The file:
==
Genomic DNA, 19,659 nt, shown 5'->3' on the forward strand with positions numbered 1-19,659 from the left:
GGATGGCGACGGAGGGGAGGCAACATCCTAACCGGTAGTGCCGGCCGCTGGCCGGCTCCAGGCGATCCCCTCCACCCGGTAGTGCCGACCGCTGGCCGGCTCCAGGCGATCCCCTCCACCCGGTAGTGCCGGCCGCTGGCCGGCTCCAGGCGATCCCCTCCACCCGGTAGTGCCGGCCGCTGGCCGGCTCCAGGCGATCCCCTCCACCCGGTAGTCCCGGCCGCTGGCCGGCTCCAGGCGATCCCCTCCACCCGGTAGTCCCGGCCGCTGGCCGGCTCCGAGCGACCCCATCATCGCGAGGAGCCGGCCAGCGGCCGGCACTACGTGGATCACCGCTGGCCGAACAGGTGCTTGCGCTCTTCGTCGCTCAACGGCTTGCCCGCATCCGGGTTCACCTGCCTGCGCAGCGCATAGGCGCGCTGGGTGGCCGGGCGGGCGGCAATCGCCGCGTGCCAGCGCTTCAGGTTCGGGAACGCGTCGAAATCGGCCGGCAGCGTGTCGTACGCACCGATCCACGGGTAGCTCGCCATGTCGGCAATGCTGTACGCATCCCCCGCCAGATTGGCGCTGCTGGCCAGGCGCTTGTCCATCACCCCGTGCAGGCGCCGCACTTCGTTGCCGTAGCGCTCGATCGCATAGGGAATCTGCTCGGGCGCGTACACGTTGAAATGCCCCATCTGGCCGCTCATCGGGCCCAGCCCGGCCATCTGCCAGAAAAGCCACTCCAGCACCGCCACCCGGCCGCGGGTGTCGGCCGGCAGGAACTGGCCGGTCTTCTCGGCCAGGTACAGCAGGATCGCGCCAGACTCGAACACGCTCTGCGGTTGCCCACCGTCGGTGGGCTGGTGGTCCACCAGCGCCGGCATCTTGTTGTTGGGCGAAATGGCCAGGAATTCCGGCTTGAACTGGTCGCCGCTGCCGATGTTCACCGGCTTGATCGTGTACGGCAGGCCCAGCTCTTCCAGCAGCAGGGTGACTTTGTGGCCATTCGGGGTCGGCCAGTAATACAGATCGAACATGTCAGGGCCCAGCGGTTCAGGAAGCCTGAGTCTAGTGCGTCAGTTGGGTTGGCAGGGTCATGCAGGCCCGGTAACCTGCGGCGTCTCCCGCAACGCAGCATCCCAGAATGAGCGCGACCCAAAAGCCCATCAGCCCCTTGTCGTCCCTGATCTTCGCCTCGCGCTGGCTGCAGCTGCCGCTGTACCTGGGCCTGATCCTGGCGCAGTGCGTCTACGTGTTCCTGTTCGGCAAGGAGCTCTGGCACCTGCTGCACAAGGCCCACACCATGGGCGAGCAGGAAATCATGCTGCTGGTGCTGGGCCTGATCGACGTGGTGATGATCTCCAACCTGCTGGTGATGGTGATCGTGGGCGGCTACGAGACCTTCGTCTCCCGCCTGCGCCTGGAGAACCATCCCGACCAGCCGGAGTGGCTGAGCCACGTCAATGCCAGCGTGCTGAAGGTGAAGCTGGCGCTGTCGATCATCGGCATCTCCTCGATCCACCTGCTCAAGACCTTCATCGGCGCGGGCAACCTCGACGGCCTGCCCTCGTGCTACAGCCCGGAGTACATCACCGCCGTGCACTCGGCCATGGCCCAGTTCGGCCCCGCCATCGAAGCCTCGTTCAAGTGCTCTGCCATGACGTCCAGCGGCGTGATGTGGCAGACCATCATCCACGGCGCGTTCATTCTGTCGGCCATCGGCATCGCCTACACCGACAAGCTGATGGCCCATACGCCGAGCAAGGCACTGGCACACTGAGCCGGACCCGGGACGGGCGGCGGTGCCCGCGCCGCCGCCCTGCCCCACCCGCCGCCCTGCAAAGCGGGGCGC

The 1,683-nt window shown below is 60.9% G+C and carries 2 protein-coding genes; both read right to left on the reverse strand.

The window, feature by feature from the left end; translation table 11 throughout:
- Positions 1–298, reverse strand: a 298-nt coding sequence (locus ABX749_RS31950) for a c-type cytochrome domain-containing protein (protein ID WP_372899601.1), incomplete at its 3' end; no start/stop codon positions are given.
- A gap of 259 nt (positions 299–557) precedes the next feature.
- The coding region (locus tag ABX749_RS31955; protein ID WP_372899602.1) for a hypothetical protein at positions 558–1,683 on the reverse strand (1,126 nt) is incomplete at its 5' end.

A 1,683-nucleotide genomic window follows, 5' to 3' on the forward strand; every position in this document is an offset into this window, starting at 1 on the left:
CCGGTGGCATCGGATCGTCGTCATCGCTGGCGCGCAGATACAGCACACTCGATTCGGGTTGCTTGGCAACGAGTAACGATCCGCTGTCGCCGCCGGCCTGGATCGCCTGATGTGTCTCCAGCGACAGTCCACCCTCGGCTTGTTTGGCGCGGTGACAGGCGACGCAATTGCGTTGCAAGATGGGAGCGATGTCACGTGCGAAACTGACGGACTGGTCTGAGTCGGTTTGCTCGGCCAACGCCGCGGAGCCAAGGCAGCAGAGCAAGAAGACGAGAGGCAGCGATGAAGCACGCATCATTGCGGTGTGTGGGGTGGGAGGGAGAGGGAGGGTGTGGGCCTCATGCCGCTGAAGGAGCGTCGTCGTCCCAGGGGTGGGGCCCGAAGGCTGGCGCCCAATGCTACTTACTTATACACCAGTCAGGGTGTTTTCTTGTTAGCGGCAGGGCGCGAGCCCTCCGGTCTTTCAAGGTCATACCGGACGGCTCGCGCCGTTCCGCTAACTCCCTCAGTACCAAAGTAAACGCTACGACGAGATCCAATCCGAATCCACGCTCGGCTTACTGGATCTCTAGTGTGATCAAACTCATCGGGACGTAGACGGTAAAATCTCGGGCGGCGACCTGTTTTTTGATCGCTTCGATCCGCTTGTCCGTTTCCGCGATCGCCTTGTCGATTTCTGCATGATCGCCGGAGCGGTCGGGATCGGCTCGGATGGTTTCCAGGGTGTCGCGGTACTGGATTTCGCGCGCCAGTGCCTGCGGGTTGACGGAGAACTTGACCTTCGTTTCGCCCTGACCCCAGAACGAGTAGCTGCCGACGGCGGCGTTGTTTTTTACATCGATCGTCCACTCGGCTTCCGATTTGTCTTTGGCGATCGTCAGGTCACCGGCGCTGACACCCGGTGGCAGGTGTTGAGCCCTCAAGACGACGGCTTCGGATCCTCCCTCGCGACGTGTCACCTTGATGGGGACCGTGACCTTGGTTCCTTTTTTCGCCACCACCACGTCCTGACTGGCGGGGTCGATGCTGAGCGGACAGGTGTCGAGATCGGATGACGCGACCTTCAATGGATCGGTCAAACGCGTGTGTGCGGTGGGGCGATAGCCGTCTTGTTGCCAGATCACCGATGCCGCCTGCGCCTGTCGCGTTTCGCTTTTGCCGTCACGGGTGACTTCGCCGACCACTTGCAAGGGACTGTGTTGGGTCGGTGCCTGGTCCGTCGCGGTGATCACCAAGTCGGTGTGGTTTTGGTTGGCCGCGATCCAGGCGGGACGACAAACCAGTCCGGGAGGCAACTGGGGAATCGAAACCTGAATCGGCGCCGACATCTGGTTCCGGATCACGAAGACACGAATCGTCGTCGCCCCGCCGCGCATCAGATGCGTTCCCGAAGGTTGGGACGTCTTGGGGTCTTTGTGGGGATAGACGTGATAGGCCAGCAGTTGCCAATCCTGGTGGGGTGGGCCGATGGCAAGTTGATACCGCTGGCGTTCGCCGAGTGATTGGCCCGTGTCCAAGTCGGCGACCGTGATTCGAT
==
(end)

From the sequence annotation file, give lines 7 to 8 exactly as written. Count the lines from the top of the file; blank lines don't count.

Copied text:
- The coding region (locus tag ABX749_RS31955; protein ID WP_372899602.1) for a hypothetical protein at positions 558–1,683 on the reverse strand (1,126 nt) is incomplete at its 5' end.

A 1,683-nucleotide genomic window follows, 5' to 3' on the forward strand; every position in this document is an offset into this window, starting at 1 on the left: